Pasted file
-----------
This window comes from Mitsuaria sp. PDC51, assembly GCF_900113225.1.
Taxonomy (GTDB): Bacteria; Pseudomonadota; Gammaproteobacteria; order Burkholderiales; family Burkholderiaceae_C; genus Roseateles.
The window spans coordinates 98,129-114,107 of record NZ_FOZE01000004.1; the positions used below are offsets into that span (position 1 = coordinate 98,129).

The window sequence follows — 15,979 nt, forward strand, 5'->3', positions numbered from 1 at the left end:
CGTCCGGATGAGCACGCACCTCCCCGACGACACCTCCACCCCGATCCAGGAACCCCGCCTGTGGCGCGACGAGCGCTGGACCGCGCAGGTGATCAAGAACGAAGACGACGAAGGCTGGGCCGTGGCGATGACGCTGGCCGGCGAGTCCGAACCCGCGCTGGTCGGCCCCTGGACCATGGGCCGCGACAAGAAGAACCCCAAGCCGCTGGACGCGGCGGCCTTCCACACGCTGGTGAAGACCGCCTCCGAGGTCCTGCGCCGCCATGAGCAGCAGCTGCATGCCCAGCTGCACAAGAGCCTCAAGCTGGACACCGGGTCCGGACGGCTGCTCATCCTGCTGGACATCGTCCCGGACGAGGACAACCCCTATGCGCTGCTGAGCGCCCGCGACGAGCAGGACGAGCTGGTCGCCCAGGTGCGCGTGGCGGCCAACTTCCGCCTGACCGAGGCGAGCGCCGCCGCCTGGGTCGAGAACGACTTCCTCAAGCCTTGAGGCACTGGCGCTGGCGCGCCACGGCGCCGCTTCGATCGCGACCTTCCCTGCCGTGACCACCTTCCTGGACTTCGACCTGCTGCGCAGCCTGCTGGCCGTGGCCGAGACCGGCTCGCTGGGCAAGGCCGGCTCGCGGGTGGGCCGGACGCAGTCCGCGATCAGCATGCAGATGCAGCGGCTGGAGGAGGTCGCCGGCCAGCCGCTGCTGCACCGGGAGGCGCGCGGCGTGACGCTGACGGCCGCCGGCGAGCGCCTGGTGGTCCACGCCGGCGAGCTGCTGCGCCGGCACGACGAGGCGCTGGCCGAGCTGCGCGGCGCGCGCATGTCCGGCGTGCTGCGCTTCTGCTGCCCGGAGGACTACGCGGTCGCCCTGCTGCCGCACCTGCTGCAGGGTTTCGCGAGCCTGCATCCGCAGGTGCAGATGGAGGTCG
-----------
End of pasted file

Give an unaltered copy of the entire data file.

This window comes from Mitsuaria sp. PDC51, assembly GCF_900113225.1.
Taxonomy (GTDB): Bacteria; Pseudomonadota; Gammaproteobacteria; order Burkholderiales; family Burkholderiaceae_C; genus Roseateles.
The window spans coordinates 98,129-114,107 of record NZ_FOZE01000004.1; the positions used below are offsets into that span (position 1 = coordinate 98,129).

The window sequence follows — 15,979 nt, forward strand, 5'->3', positions numbered from 1 at the left end:
CGTCCGGATGAGCACGCACCTCCCCGACGACACCTCCACCCCGATCCAGGAACCCCGCCTGTGGCGCGACGAGCGCTGGACCGCGCAGGTGATCAAGAACGAAGACGACGAAGGCTGGGCCGTGGCGATGACGCTGGCCGGCGAGTCCGAACCCGCGCTGGTCGGCCCCTGGACCATGGGCCGCGACAAGAAGAACCCCAAGCCGCTGGACGCGGCGGCCTTCCACACGCTGGTGAAGACCGCCTCCGAGGTCCTGCGCCGCCATGAGCAGCAGCTGCATGCCCAGCTGCACAAGAGCCTCAAGCTGGACACCGGGTCCGGACGGCTGCTCATCCTGCTGGACATCGTCCCGGACGAGGACAACCCCTATGCGCTGCTGAGCGCCCGCGACGAGCAGGACGAGCTGGTCGCCCAGGTGCGCGTGGCGGCCAACTTCCGCCTGACCGAGGCGAGCGCCGCCGCCTGGGTCGAGAACGACTTCCTCAAGCCTTGAGGCACTGGCGCTGGCGCGCCACGGCGCCGCTTCGATCGCGACCTTCCCTGCCGTGACCACCTTCCTGGACTTCGACCTGCTGCGCAGCCTGCTGGCCGTGGCCGAGACCGGCTCGCTGGGCAAGGCCGGCTCGCGGGTGGGCCGGACGCAGTCCGCGATCAGCATGCAGATGCAGCGGCTGGAGGAGGTCGCCGGCCAGCCGCTGCTGCACCGGGAGGCGCGCGGCGTGACGCTGACGGCCGCCGGCGAGCGCCTGGTGGTCCACGCCGGCGAGCTGCTGCGCCGGCACGACGAGGCGCTGGCCGAGCTGCGCGGCGCGCGCATGTCCGGCGTGCTGCGCTTCTGCTGCCCGGAGGACTACGCGGTCGCCCTGCTGCCGCACCTGCTGCAGGGTTTCGCGAGCCTGCATCCGCAGGTGCAGATGGAGGTCG